I used to scoff at the notion that one’s language is an integral part of one’s identity. In my mind, language was just an interface against the world, a communications module that could be replaced without sentimentality.
To a degree I still feel that way, but only on a large scale; I see no problem with languages going extinct or merging so that only one global language remains in use. If a language is no longer spoken, there is no practical reason to preserve it in living form. (To record it before the last speaker dies can have its academic uses of course.)
But on a personal level I’ve begun to feel more and more attached to my native tongue. When I was younger, I felt confident in learning a new language to a degree where I was fluent in it. As time passed, and my hubris waned, I realized that I could never become truly fluent in anything but my first language.
I cannot escape the fact that I was born and raised in a monolinguistic fashion. Sure, English was all around me, but it wasn’t really until I started watching low-quality, high-fun TV shows after school that I really started to take it in. The little town library had a meager selection of Swedish books, let alone anything foreign. What foreign books I read, I read in translated form.
We did start English classes in 4th grade (think they start in 2nd grade nowadays – not that it helps much) but most of my English knowledge I’ve gotten from pop culture. My belief that school has but the slightest to do with learning is fuelled by the fact that I started to read German in 6th grade and continued throughout my school years, but am miles and miles behind English, proficiency-wise.
So I’m not a “true” bilingual and never will be.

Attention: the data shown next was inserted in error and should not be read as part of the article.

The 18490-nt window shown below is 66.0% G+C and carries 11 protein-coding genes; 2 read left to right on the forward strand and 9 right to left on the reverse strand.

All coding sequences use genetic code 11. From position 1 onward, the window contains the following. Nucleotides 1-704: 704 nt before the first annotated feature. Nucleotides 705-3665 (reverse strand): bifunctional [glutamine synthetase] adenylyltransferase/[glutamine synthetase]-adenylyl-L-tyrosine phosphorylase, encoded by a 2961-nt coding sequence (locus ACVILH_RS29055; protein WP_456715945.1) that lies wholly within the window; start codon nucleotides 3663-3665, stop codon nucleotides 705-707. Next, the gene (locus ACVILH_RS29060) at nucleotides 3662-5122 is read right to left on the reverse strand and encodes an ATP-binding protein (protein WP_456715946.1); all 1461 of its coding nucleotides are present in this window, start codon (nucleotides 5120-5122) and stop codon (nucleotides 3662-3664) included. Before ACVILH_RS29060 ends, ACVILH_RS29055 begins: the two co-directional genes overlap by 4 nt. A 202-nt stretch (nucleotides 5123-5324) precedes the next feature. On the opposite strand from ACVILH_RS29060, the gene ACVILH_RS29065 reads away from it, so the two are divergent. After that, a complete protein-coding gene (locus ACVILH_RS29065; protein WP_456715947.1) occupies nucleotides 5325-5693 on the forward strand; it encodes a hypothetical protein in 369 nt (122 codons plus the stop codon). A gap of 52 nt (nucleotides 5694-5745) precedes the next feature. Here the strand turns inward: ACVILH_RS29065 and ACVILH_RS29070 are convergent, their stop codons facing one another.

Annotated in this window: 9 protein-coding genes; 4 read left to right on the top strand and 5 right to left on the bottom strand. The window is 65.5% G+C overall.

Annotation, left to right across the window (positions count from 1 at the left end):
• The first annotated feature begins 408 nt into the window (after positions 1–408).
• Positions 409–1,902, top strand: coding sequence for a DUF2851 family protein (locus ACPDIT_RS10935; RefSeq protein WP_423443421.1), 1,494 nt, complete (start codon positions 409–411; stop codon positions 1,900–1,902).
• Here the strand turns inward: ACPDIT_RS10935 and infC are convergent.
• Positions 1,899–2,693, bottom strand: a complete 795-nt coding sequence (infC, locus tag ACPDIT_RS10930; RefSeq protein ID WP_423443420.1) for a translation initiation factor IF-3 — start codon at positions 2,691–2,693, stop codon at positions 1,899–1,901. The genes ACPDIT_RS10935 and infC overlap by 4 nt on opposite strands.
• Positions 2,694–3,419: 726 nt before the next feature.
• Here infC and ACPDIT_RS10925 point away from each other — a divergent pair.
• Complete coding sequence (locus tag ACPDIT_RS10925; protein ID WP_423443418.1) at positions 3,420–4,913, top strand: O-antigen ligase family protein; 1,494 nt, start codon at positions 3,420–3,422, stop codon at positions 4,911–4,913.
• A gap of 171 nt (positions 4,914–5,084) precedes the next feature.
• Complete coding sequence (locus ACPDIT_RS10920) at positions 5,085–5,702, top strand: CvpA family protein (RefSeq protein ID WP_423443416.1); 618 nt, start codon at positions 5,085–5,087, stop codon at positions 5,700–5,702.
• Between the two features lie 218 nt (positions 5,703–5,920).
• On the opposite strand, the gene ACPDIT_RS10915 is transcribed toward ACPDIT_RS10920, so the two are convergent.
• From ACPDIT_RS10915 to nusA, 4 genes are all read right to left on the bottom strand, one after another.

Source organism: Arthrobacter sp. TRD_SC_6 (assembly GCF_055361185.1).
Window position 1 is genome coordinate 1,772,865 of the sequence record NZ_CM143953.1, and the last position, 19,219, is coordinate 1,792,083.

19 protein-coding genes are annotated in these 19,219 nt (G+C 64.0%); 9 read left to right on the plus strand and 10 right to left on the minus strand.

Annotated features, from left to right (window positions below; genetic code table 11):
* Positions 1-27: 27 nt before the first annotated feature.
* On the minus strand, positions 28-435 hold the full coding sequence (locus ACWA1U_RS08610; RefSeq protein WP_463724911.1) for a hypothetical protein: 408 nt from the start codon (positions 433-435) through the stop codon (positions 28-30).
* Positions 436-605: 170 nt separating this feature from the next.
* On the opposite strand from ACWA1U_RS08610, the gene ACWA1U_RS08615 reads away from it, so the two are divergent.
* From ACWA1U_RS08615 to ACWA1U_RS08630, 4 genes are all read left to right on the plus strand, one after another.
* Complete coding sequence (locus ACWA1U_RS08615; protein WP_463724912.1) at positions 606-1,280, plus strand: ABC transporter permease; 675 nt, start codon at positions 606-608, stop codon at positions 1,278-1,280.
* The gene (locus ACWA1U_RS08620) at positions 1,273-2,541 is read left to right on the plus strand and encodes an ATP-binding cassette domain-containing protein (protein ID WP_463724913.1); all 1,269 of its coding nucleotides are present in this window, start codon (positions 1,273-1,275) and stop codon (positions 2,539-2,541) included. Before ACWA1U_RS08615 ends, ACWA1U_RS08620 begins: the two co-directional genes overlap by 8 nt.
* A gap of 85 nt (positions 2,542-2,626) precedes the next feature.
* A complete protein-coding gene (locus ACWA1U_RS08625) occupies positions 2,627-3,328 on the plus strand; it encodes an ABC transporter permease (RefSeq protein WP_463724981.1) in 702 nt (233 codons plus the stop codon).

There are theories saying that the language we speak influences the way we think. It’s such an intriguing thought that I’ll probably expand on that in a future rambling. Anyway, if this is true (and many things suggest it is), then surely our identity is affected as well?
It sure seems that way, when you hear people lament the “loss” of language coming to a foreign country sometimes incurs. Surrounded by people who can’t speak your language, you are no longer speaking another language by choice but by necessity. Since I’ve never had to experience such a forced transition, I still wonder if not the shifting of one’s cultural paradigm has more to do with it.
But trusting in what people with experience say, it is important for one’s sense of self to speak one’s first language.
This all makes me wonder.
Man is least himself when he talks in his own person. Give him a mask, and he will tell you the truth.
said Oscar Wilde, quote factory extraordinaire.
If what he said is true, could it be that people can lie more easily in a foreign language? My intuition told me that it probably is so. Some weaksauce google fu later, it seemed less clear. It seems that people attach a greater emotional weight to statements they hear in L1 (the excursion also gave me some new pieces of terminology, which I am embracing with vigor and no doubt subtle misunderstanding).
But when it comes to lying, it starts to depend. On the one hand, people prefer to lie in L1 if it is both their most emotional and their most proficient language. On the other hand, if proficiency is equal, people prefer their least emotional language for lying in, which makes sense in a way. We tend to assume that controlling one’s emotions is key to successfully lying.
Either way, it seems our sense of identity is closely related to our language. Also, Oscar Wilde is a genius.
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